One of the pieces of machinery I photographed in the engine room was the desalination plant that constantly produces fresh water from sea water. I had expected the water to be dead but it is surprisingly good to drink and soft for washing hair and cloths. I imagine that if you were forced to use nothing else for years and years its lack of minerals and electrolytic properties may prove to be a problem, I don't know.

Standing on the pulpit for a mid-afternoon study of flying fish I was disappointed to see yet another plastic bread packet marking the shipping route. I was thinking to myself that in millions of years from now this geological era of planet earth will be marked world-wide by a thin but discernable layer in the sedimentary rock strata characterised by its plastic content. Moments later I spotted what appeared to be a brown chaff sack just below the port quarter and quickly leaned over to focus on it in time to see that it was actually a turtle, tilting on edge in a frantic attempt at escape. No speedster on the surface, its brief effort was futile. It was probably washed safely aside though no doubt it would have taken a good old tumbling.

The Indian Ocean west of the Maldives could well be renamed the Indian Lake. There was not the slightest vestige of a swell and not enough breeze to raise a whitecap. We had a discussion at dinner as to whether or not we were actually in the Arabian Sea which was confirmed on looking at the chart next morning. On the photographed chart you will note the two-hour increments marking our inexorable progress towards the Gulf of Aden. Yes, I am a bit obsessed with charts. Nearing Aden made me think of the pencil sketches my father made from the porthole of the troopship that took him there on his way to Italy during the war.

On Saturday night a rim of black clouds hid the sunset so we retired to the saloon on my deck where I inaugurated a Film Society by showing the first episode of The Singing Detective. It was great on the large TV screen with good sound, comfortable chairs and wine at the elbow. Moss had seen it when originally shown in Australia and absolutely loved it. The clever English dialogue made much of it difficult for Hermann and Brigitte but they appreciated the hospital spoofery. A couple of the officers stuck their heads around the door in passing to see what we were watching and withdrew looking very puzzled indeed. It is the first time they have ever seen passengers socialising there; we are a unique group. At the end of the screening I announced that I couldn't wait for next weeks episode and Moss nearly died of anxiety till he realised that I was only joking and it would continue the following night. He's was easy to tease. Margaret would have loved Brigitte too because she has the same no-nonsense, no-pretence attitude that Mum had and knows how to have a really good laugh. She would have loved Hermann's one-liners that Moss has dubbed Hermannesque. They are nice people. Hermann has reiterated his earlier invitation to later visit them in Germany. They live by an extensive forest area and have promised walks in the woods, quaffing of local beer and the visiting of various historic places - an offer I feel I can't refuse.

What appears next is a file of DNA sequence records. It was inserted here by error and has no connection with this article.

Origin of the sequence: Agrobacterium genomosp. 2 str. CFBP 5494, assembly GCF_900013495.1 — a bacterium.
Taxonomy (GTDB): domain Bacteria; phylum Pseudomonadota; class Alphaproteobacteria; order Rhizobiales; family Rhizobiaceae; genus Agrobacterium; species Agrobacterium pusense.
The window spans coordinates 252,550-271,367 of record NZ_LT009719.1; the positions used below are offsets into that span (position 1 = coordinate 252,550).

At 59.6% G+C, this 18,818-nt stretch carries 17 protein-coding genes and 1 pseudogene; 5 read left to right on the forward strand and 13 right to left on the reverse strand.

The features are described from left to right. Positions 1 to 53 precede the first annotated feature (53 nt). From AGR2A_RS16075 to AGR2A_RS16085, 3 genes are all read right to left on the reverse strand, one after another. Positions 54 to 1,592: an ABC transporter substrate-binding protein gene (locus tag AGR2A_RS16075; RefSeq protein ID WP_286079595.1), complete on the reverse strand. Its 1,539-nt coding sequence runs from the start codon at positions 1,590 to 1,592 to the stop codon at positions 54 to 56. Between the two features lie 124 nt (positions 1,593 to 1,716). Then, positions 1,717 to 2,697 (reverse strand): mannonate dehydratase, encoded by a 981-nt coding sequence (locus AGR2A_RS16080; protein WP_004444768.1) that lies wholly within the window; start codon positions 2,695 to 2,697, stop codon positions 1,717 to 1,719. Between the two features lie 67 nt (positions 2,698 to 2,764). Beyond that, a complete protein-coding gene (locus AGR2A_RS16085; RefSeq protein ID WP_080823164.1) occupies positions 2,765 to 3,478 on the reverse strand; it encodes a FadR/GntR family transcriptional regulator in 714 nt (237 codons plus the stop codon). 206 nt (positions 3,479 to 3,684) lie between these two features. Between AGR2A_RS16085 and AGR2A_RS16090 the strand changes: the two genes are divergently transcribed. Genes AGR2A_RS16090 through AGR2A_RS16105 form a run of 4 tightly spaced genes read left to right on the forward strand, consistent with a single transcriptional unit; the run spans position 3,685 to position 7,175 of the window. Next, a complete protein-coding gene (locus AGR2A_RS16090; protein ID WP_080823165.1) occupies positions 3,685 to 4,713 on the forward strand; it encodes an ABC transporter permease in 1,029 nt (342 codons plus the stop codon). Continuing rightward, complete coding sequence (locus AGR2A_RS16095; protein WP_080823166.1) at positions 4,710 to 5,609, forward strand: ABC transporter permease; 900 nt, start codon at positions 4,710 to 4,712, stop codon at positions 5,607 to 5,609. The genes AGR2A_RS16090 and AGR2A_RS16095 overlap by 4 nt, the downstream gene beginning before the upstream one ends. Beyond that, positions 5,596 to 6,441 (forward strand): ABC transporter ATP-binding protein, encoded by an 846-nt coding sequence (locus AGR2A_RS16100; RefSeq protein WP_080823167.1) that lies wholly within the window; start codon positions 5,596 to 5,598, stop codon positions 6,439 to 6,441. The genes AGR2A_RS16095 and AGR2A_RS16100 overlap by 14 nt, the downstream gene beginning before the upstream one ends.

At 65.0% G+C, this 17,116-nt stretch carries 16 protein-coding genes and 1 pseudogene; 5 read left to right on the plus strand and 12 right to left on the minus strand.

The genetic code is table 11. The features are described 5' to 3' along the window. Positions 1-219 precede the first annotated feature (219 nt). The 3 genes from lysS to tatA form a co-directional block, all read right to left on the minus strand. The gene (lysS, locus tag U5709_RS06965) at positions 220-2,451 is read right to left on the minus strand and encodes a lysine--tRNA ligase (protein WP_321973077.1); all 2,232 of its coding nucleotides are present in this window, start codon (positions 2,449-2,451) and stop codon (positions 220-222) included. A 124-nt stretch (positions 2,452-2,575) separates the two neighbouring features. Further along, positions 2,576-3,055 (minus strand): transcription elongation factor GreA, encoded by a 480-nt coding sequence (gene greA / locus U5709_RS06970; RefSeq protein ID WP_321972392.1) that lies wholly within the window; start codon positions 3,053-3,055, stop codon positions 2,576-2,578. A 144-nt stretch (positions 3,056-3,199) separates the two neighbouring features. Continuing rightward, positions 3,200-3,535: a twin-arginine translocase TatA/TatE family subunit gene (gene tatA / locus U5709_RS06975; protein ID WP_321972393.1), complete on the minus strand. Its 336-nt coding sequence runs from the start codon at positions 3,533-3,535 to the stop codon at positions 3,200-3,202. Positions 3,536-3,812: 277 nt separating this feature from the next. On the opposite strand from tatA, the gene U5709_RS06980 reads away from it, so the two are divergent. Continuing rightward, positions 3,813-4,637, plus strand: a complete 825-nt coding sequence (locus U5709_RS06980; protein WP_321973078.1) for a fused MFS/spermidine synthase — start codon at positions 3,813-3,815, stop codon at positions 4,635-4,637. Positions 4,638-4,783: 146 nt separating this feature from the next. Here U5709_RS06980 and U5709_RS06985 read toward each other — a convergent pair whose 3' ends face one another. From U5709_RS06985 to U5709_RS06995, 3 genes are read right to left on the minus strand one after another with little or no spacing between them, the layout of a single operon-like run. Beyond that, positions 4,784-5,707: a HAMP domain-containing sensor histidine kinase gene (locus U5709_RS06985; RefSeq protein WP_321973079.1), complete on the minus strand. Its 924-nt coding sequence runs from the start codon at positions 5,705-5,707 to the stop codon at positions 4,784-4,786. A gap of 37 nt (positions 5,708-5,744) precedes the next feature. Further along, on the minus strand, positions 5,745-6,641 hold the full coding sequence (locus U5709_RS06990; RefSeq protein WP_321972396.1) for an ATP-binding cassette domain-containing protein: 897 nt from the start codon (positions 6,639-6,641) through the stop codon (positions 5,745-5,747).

I've just come across one of those funny little childhood misconceptions you live with for years and years, in this case about sixty. My father had a woollen jersey with a pattern down the front, I mistakenly remember resembling platted twine (maritime associations of twine, rope, ships, the sea - sailor's jerseys) that he only wore for best and referred to as his "ferrile" jersey. I always thought that ferrile referred to this particular kind of ropy pattern until just now reading a novel which talks about a Fair Isle pullover. Looking up the word I find it to be an intricate multicoloured pattern knitted with Shetland wool so I guess Fair Isle is in the Shetlands. The misconception has never caused me embarrassment as I don't think I have ever used the expression so goodness knows why the (slightly faulty) memory should pop up with the written word. Moss was telling us that when the process of pearl production was explained to him as a kid, he placed a small stone in his sock under the instep, put his shoes on and hobbled about for days but couldn't produce a pearl. His and Hermann's stories and jokes would fill a book by now.